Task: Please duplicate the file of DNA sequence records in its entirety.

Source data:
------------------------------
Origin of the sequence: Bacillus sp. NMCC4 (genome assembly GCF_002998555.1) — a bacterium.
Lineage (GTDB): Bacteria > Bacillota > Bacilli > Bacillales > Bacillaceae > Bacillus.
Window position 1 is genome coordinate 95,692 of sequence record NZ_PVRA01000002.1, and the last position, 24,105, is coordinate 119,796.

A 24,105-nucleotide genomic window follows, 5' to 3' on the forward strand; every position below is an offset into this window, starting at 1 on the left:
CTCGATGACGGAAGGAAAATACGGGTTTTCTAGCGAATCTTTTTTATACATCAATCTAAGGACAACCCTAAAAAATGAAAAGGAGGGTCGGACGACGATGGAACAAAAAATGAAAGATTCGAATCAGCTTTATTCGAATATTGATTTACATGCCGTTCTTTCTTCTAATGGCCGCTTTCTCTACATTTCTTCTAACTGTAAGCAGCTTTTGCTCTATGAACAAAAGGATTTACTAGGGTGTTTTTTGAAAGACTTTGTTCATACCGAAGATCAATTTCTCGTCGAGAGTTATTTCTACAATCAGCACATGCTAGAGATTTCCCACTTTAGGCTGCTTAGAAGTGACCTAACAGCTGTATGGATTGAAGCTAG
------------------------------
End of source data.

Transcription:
Origin of the sequence: Bacillus sp. NMCC4 (genome assembly GCF_002998555.1) — a bacterium.
Lineage (GTDB): Bacteria > Bacillota > Bacilli > Bacillales > Bacillaceae > Bacillus.
Window position 1 is genome coordinate 95,692 of sequence record NZ_PVRA01000002.1, and the last position, 24,105, is coordinate 119,796.

A 24,105-nucleotide genomic window follows, 5' to 3' on the forward strand; every position below is an offset into this window, starting at 1 on the left:
CTCGATGACGGAAGGAAAATACGGGTTTTCTAGCGAATCTTTTTTATACATCAATCTAAGGACAACCCTAAAAAATGAAAAGGAGGGTCGGACGACGATGGAACAAAAAATGAAAGATTCGAATCAGCTTTATTCGAATATTGATTTACATGCCGTTCTTTCTTCTAATGGCCGCTTTCTCTACATTTCTTCTAACTGTAAGCAGCTTTTGCTCTATGAACAAAAGGATTTACTAGGGTGTTTTTTGAAAGACTTTGTTCATACCGAAGATCAATTTCTCGTCGAGAGTTATTTCTACAATCAGCACATGCTAGAGATTTCCCACTTTAGGCTGCTTAGAAGTGACCTAACAGCTGTATGGATTGAAGCTAG